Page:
3.4.2 Delivery Plan for the Gateway 152

3.4.3 Element in the Gateway: Thames Barrier 154

3.4.4 A Floating City 156

3.4.5 Three of a Kind 160

3.5 New Orleans 162

3.5.1 Coast 2050 162

3.5.2 US Army Corps of Engineers (USACE) 165

3.5.3 State of Louisiana Master Plan 170

3.5.4 The MIR Project 176

3.6 Conclusion 179

References 180

4 Water Management 183

4.1 Water Policies in The Netherlands 184

4.1.1 Risk 184

4.1.2 Water Policy in the 21st Century 185

4.1.3 Dutch National Water Vision 187

4.1.4 Water Safety 187

4.2 SAFER and ELLA Projects 188

4.2.1 ELLA 188

4.2.2 SAFER 190

4.3 Flood Risk 192

4.4 Building a House 193

4.4.1 Type of Water 198

4.4.2 A Japanese Experience 200

4.4.3 Types of Houses 202

4.4.4 Combination of House and Water Typologies 207

4.5 Conclusion 208

References 209

5 Ecology 211

5.1 Introduction 212

5.2 Directives 212

5.2.1 Bird's Directive 213

5.2.2 Habitat Directive 213

5.3 Natura 2000 216

5.4 Dutch Spatial-Ecological Concepts 220

5.4.1 Ecological Main Structure 220

5.4.2 National Landscapes 224

5.5 Effects of Climate Change on Nature 225

5.6 Sensitivity 226

5.7 Dilemma: Strict Rules or Flexibility 230

5.8 Adaptation Strategies 230

5.9 The BRANCH Project 237

5.10 Use of BRANCH Principles in Groningen Province 240

5.11 Climate Buffers 242

5.11.1 River Landscape 244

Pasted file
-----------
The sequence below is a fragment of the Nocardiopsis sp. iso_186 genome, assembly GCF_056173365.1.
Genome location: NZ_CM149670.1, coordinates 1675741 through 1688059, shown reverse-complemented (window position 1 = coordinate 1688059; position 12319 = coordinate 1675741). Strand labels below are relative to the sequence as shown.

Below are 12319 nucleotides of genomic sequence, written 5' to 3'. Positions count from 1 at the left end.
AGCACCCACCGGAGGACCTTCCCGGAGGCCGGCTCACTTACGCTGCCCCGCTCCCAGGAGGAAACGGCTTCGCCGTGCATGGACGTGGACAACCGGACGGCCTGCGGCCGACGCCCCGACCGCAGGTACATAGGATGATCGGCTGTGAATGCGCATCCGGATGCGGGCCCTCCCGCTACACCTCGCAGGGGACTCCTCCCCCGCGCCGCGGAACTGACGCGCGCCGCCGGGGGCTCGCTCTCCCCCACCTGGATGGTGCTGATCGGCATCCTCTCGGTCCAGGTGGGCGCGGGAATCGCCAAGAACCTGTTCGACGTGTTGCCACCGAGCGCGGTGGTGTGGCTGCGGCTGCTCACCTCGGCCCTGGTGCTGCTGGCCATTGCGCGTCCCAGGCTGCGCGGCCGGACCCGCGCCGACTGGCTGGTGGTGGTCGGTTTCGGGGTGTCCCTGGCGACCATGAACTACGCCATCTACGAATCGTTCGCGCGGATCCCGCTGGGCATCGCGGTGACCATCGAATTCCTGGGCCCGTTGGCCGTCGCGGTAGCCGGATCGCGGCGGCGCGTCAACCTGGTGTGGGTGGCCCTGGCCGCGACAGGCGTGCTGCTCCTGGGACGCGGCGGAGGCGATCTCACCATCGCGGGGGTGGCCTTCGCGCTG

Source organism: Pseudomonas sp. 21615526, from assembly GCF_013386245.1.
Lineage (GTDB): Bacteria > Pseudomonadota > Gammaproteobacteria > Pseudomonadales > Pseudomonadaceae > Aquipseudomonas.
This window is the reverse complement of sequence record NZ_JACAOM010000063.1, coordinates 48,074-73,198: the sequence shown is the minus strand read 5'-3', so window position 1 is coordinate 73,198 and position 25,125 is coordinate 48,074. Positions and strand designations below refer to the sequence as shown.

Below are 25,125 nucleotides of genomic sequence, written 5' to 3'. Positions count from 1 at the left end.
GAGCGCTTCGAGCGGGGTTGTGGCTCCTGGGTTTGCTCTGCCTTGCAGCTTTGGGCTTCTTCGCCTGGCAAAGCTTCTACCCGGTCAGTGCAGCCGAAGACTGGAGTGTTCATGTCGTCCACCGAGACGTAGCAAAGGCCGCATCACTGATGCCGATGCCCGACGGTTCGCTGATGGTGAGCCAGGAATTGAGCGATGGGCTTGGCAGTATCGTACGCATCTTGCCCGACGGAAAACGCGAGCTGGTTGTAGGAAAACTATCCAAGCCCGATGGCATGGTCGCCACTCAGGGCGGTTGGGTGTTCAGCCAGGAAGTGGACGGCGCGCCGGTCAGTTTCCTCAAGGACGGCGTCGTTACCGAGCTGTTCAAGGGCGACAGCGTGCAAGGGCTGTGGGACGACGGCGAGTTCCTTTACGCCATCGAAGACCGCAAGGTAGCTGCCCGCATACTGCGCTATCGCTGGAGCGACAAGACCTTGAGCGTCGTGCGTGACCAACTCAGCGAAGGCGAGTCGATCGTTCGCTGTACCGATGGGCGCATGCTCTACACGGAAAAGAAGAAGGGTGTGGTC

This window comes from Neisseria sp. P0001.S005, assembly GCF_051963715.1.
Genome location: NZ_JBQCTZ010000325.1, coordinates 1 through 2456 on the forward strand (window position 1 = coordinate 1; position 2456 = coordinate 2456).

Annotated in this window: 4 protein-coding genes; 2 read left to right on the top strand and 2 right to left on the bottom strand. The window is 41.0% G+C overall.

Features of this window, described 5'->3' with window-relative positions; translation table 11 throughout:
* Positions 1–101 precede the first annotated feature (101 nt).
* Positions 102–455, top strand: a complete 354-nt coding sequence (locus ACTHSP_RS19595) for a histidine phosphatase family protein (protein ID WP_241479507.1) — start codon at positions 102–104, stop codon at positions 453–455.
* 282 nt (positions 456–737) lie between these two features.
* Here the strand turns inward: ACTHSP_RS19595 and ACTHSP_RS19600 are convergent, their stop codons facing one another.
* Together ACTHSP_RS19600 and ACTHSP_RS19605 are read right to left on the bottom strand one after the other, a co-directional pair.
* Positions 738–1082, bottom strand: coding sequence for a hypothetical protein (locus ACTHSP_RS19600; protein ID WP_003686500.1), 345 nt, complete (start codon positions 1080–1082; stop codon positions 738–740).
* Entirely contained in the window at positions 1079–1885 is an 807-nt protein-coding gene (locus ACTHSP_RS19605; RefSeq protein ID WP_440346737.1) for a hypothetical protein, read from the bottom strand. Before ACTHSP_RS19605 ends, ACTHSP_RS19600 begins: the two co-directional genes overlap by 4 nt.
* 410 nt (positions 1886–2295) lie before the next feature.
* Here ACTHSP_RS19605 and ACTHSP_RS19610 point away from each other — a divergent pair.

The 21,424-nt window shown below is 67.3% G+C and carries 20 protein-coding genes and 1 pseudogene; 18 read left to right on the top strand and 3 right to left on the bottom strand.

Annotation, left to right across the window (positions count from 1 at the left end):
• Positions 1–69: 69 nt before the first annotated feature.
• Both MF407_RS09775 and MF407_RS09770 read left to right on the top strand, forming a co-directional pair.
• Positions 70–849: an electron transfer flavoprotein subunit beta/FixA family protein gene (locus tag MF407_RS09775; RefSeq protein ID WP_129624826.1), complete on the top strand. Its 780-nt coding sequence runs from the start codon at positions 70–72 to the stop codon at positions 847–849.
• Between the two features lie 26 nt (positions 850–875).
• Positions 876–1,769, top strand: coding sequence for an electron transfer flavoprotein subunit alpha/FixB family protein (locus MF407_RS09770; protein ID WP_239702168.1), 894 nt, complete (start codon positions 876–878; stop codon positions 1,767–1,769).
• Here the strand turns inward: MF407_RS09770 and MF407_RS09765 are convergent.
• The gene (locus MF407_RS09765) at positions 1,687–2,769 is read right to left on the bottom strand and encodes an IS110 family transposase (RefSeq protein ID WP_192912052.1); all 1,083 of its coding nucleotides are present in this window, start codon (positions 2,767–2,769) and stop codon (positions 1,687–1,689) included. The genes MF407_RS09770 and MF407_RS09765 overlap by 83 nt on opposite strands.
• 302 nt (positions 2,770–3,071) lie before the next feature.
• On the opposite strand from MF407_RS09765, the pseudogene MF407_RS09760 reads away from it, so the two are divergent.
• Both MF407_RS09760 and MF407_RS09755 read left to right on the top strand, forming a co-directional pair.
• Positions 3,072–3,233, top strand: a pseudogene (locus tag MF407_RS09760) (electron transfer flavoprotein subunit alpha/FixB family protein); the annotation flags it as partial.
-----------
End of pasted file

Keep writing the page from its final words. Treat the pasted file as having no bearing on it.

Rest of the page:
5.11.2 High Parts of the Netherlands (Higher Sand and

Hilly Landscapes) 246

5.11.3 Lower Parts of the Netherlands

(Lower Peat Landscapes) 246

5.11.4 The Coast, the Wadden and Estuaries

(Estuaries and Dunes) 247

5.12 Conclusion 248

References 250

6 Energy Potentials 253

6.1 Introduction 254

6.1.1 Towards a Sustainable Provision of Energy 254

6.1.2 The Oil Price 255

6.1.3 Predicting the Price of Oil 258

6.1.4 Consequences 258

6.1.5 Capitalisation of Land and Real Estate 260

6.1.6 Implications to Commuters 261

6.1.7 Spatial Solutions 262

6.1.8 Different Energy Resources 263

6.1.9 Sustainable Development 263

6.2 Energy Potential Mapping 264

6.2.1 Background 264

6.2.2 The Methodology of Mapping Energy Potentials 265

6.3 The Local Energy Toolbox 266

6.3.1 Climate and Energy 266

6.3.2 The Sun 267

6.3.3 Electricity 267

6.3.4 Heat 269

6.3.5 Wind 269

6.3.6 Water 271

6.3.7 Biomass and Waste 273

6.3.8 The Underground 275

6.3.9 Exchanging and Cascading Heat and Cold 277

6.4 Example: Energy Potentials of the Province of Groningen 280

6.4.1 Electricity 281

6.4.2 Heat and Cold 282

6.4.3 CO2 Capture 282

6.4.4 An Overlay of Potentials 283

6.4.5 Towards a Sustainable Provincial Plan 285

6.4.6 Outcomes of the Groningen POP Study 285

6.5 Conclusions 285

6.5.1 Considerations 286

References 286

7 The Urban Environment 289

7.1 Introduction 290

7.2 Occupation Strategy 290

7.3 Precipitation 292